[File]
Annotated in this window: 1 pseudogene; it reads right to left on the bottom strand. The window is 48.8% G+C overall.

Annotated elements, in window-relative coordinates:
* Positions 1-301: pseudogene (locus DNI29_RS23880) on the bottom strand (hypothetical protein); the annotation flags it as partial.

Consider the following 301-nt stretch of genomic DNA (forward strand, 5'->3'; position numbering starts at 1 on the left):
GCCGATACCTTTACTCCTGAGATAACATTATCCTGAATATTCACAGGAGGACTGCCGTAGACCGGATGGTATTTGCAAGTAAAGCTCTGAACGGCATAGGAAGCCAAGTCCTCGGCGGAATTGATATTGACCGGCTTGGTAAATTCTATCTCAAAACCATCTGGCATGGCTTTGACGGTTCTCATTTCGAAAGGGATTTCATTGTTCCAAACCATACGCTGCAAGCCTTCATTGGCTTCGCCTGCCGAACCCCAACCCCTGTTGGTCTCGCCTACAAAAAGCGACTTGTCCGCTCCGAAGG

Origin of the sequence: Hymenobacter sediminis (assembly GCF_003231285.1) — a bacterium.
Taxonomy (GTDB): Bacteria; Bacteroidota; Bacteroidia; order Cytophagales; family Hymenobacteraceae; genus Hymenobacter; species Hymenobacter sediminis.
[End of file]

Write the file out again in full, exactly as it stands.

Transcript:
Annotated in this window: 1 pseudogene; it reads right to left on the bottom strand. The window is 48.8% G+C overall.

Annotated elements, in window-relative coordinates:
* Positions 1-301: pseudogene (locus DNI29_RS23880) on the bottom strand (hypothetical protein); the annotation flags it as partial.

Consider the following 301-nt stretch of genomic DNA (forward strand, 5'->3'; position numbering starts at 1 on the left):
GCCGATACCTTTACTCCTGAGATAACATTATCCTGAATATTCACAGGAGGACTGCCGTAGACCGGATGGTATTTGCAAGTAAAGCTCTGAACGGCATAGGAAGCCAAGTCCTCGGCGGAATTGATATTGACCGGCTTGGTAAATTCTATCTCAAAACCATCTGGCATGGCTTTGACGGTTCTCATTTCGAAAGGGATTTCATTGTTCCAAACCATACGCTGCAAGCCTTCATTGGCTTCGCCTGCCGAACCCCAACCCCTGTTGGTCTCGCCTACAAAAAGCGACTTGTCCGCTCCGAAGG

Origin of the sequence: Hymenobacter sediminis (assembly GCF_003231285.1) — a bacterium.
Taxonomy (GTDB): Bacteria; Bacteroidota; Bacteroidia; order Cytophagales; family Hymenobacteraceae; genus Hymenobacter; species Hymenobacter sediminis.